Gov. Tom Wolf’s budget proposal contains a provision that’s hard to argue with, at least on the surface: higher salaries for teachers.
In his 2019-20 budget, Wolf provides nearly $14 million to bump up salaries in districts where teachers make less than $45,000 per year to start. According to state Department of Education records, 178 out of 499 public school districts in the commonwealth don’t meet that threshold.
The districts that would receive the largest chunks of funding are primarily rural. But there are urban school districts in the mix, too. Scranton’s school district would get $377,404, while Reading’s would receive $262,595.
Christopher Pegg is superintendent of the Albert Gallatin School District in rural Fayette County, which would get more than $500,000.
On Thursday, he was still waiting for more details on the proposal. But Pegg said “a higher starting salary would probably attract” more candidates to his area. Teachers have left in the past in favor of more urban settings, and he’s having a hard time recruiting people to teach math and chemistry.
“I’m certainly on board if the state wants to fund those higher salaries and help districts such as Albert Gallatin,” he said.
In his budget address, Wolf declared, “This is a fully funded mandate.”
“It’s an investment the state — not local school districts — will make, and it’s included in this budget,” he said.
On its own, Albert Gallatin wouldn’t be able to come up with $500,000 to support higher teacher salaries. About 75 percent of the district’s $54 million annual budget already comes from the state, Pegg said.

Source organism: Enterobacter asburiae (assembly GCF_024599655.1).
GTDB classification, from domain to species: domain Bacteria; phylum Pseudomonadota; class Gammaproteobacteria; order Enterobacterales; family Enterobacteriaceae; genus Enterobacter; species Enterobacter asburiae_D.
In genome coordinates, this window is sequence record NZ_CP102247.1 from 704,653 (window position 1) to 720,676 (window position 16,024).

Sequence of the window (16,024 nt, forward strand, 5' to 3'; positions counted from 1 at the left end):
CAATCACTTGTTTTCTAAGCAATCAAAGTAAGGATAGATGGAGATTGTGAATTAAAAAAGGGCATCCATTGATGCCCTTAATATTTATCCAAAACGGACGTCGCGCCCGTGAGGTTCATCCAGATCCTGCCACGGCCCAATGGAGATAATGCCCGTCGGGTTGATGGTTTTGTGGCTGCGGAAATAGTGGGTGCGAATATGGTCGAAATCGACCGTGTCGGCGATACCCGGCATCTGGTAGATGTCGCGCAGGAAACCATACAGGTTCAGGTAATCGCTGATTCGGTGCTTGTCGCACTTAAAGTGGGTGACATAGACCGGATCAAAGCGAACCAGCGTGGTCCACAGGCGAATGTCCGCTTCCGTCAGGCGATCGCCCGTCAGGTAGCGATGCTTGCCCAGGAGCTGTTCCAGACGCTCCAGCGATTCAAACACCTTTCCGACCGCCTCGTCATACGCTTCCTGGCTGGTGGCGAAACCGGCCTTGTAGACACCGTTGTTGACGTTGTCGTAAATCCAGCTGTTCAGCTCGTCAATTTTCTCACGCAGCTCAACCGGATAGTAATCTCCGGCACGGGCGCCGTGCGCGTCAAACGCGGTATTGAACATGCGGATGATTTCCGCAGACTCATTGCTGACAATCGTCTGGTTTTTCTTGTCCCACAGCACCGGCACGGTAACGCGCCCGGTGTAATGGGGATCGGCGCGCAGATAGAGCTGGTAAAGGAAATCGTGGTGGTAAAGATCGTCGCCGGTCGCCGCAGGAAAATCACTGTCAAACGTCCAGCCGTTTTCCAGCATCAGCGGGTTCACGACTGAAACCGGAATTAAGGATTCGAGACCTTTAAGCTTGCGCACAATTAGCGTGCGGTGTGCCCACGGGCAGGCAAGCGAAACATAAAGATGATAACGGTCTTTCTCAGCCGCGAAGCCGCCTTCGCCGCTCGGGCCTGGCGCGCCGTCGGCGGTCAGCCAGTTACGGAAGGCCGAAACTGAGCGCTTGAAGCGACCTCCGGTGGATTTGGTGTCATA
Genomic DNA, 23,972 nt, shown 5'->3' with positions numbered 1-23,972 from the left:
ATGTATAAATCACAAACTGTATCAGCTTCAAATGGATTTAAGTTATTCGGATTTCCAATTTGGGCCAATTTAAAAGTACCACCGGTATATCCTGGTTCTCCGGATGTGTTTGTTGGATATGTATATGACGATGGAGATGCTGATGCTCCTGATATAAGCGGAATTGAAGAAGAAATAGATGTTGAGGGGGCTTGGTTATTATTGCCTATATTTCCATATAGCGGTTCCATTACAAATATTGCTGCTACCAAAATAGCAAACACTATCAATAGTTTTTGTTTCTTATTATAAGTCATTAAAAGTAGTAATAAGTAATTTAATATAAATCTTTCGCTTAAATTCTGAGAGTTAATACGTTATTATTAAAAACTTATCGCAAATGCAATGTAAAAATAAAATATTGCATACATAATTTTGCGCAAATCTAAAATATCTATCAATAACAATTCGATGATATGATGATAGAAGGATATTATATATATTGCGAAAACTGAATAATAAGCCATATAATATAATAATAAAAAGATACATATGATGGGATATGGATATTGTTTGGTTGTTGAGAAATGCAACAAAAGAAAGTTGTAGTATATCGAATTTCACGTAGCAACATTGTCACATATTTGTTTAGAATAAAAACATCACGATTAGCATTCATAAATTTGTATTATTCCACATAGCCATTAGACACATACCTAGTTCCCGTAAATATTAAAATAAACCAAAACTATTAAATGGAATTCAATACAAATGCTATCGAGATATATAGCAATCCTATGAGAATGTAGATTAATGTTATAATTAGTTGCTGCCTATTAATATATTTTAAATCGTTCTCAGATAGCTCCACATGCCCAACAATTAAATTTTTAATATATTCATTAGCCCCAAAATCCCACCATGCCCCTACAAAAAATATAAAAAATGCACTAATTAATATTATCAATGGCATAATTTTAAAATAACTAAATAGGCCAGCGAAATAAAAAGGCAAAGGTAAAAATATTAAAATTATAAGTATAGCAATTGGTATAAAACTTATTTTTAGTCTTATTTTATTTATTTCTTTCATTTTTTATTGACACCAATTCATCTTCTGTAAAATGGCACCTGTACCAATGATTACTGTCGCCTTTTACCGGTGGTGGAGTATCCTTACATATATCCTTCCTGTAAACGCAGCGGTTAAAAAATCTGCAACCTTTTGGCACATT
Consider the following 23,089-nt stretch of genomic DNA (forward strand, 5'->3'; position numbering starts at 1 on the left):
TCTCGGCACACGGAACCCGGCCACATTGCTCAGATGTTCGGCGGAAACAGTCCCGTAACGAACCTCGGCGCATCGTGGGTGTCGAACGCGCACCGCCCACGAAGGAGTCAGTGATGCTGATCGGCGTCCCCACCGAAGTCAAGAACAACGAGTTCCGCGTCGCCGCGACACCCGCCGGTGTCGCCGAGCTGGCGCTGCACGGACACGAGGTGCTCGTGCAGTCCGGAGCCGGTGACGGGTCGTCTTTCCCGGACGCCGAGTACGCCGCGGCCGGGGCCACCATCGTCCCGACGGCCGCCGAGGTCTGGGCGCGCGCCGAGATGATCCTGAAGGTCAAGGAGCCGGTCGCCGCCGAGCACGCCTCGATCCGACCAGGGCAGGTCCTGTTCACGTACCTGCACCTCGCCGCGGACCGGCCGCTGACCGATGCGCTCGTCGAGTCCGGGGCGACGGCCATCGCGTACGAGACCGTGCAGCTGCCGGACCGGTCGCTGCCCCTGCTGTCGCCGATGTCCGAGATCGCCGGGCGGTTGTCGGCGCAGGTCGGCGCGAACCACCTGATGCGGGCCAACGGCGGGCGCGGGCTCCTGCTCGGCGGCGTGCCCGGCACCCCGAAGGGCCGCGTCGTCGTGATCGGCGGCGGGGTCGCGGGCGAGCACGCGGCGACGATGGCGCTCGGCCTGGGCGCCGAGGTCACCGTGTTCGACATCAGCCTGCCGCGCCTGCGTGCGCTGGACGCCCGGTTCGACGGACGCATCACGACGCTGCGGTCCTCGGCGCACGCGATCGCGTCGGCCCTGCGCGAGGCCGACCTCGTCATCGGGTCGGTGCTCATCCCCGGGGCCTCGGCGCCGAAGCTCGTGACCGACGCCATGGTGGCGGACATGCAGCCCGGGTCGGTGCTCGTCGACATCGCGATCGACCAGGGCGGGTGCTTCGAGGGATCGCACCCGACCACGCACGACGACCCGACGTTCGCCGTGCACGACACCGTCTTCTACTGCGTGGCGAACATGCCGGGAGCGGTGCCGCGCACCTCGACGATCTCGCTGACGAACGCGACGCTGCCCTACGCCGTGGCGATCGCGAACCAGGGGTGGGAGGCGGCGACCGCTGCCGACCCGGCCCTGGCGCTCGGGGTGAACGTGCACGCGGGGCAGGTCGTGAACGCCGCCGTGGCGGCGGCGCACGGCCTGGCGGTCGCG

“Our tax revenue is not good, being in the setting we’re in,” he said.
The district is also dealing with what Pegg called an “unfunded mandate:” providing $1 million to cyber-charter schools.
“When they take one million from you to cover cyber education, it hurts,” Pegg said.
Conemaugh Valley School District Superintendent Shane Hazenstab has thoughts similar to Pegg’s. Under Wolf’s proposal, the rural Cambria County district would receive $693,259 — the highest amount.
In a statement, Hazenstab said the raises “would obviously impact teacher morale” and “likely would lessen our teacher turnover.”
But he also has a number of questions, like “Will we be able to sustain the increase?” and “How will we manage future years?”
“For every $1 that we raise salary, the cost to the district is $1.43,” Hazenstab said, because of retirement and tax costs. “Under the proposal, our new teachers would receive an increase of $17,000. The cost to the district would be $24,129.”
A spokesperson for the state Department of Education said Wolf’s “proposal would provide funding this year and going forward.” That means dollars for this purpose would be built into the department’s base funding in future years.
What the future holds
Ryan Aument, the Lancaster County Republican who chairs the Senate’s Education Committee, is also concerned about cost.
Aument said he and other lawmakers are still trying to understand the true cost of the salary increases, since higher starting salaries could put upward pressure on teacher pay in general.